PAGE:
For many people, one of the best things about the world being so connected is the fact we can travel. You can go to parts of the world that would have once taken days, if not weeks, to go and visit. It’s easy to go and experience the world from a whole new perspective – something that was very hard even in the recent past.
However, one thing that we don’t care about enough when it comes to our jet-setting ways is the impact that it is having on the planet. Did you know, for example, that global tourism is producing a carbon footprint that is absolutely massive?
The main culprit of global warming, we are told, is down to the carbon footprint. However, the carbon footprint that is raising all the time does certainly come from our ever-increasing desire to tour the world. While flying around the place on cheap flights might seem like a great idea, is it really good for the planet? The study says otherwise.
While it might seem like a good idea to go and see a new continent, the impact it has on the planet itself is pretty massive. Apparently, around 8% of worldwide gas emissions alone come from the global tourism industry. Given it was estimated to be around 2%, that’s quite the miscalculation. That’s also a massive problem, meaning that we need to get our act together and sort the problem out – now.
Carbon dioxide and methane manage to get trapped in the air, creating a kind of trapping effect that lingers. With global tourism on the rise as more people become able to fly, though, bringing down the number of people on the go is going to be a hard thing to do.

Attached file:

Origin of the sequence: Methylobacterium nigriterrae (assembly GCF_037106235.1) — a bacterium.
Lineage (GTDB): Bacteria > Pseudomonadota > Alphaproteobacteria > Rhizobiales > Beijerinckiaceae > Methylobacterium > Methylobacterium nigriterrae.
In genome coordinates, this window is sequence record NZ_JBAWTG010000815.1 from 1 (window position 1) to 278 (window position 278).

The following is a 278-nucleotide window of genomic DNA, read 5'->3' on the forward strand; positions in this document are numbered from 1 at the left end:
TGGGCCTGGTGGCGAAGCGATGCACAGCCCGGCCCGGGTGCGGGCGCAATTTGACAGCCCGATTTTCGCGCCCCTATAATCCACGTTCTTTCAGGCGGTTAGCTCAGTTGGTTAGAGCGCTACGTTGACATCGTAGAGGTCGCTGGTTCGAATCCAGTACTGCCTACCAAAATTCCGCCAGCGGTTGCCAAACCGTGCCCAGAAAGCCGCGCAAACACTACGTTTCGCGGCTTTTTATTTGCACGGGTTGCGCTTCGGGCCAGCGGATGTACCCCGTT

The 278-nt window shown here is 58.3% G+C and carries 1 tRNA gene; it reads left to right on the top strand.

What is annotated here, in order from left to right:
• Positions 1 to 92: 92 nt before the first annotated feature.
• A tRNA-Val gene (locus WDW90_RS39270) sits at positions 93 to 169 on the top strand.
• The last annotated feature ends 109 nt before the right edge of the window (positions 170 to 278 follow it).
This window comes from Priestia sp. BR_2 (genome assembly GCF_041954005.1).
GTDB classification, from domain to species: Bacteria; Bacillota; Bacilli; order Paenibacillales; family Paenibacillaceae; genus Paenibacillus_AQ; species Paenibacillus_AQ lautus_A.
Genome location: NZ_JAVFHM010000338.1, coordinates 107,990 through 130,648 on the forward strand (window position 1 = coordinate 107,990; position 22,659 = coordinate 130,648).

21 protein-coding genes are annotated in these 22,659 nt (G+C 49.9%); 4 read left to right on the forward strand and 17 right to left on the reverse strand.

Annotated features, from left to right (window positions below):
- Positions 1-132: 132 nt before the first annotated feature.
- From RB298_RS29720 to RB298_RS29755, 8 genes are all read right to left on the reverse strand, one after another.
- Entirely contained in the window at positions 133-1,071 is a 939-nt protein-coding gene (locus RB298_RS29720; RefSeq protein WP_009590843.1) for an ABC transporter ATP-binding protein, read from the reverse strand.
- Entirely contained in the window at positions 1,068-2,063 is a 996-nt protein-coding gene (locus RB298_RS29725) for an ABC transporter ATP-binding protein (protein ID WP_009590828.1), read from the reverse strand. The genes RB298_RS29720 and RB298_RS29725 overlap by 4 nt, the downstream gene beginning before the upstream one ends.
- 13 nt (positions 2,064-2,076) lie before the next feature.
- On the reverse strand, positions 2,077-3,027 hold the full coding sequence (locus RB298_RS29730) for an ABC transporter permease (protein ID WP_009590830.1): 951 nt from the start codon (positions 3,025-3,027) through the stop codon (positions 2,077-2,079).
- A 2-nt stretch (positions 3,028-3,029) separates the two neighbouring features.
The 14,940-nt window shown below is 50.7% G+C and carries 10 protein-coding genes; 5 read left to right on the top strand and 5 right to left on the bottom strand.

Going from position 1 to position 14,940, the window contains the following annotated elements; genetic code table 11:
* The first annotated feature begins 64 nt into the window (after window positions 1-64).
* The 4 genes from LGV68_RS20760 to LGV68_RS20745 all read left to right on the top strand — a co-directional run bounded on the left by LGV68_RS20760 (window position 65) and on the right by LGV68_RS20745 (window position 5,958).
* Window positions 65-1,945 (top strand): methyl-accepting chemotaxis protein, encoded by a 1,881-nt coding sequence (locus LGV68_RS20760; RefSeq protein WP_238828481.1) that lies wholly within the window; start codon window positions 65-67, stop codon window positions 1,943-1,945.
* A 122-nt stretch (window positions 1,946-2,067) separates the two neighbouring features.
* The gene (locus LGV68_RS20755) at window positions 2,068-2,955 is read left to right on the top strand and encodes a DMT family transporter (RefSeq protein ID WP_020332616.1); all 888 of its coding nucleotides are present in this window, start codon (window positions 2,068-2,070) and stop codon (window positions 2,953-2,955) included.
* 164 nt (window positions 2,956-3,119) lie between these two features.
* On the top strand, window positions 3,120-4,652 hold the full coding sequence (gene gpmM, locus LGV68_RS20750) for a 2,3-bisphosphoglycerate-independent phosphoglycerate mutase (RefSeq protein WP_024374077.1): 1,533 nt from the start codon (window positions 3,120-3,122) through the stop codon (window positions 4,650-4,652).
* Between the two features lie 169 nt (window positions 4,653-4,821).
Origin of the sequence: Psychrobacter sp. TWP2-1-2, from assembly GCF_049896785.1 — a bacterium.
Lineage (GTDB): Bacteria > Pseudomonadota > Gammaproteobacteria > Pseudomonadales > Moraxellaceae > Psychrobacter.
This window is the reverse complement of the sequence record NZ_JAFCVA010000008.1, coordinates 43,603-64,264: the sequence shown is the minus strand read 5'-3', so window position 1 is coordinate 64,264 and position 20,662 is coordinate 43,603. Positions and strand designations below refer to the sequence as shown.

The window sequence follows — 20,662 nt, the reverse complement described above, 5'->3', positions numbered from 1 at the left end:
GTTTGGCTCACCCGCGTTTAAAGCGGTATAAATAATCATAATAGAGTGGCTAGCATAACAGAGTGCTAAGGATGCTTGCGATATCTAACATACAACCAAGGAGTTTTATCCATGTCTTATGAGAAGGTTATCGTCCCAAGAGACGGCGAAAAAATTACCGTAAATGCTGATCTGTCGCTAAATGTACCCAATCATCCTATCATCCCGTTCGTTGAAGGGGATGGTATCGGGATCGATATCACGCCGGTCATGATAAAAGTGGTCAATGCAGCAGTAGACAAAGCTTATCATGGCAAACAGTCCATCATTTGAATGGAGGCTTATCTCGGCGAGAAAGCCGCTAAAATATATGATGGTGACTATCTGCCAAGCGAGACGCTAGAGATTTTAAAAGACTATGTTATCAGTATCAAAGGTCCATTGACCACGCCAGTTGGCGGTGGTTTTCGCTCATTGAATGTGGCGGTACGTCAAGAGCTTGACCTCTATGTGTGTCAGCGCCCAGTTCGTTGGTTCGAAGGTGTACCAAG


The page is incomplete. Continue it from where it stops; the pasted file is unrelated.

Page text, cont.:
Can countries afford to take the hit?
The problem that we have here is that many countries are more or less built on tourism. The present economic model that most of the world operates on is a dangerous, damaging way to build a world. It means that we spend a huge amount of money on simply inviting people to come see landmarks – meaning even more emissions.
If you were to tell a tourism-dependent nation to cut out the tourists, it would enter into a sharp recession. What government is going to accept that?
Some might see that as arrogant or lazy – but it’s the world we have built. Obsessed with economics, not the future. Add in the amount of emissions created on everything from producing tourist-friendly drinks and beverages to actual domestic travel when in the country, and it’s easy to see why this is a rising yet nigh unsolvable problem.
The likes of Germany, India and the United States of America have a major part to play in changing this around. High income nations like these are both destinations for tourists and the locations that produce many tourists who can afford to travel.
Global tourism shows no signs of slowing down, though, so answers are thin on the ground and solutions are more or less non-existent. What can we do about it? I wish I knew. I just know that, for all the talk of global warming, continually creating ‘tourist traps’ is probably not contributing to ending the problem.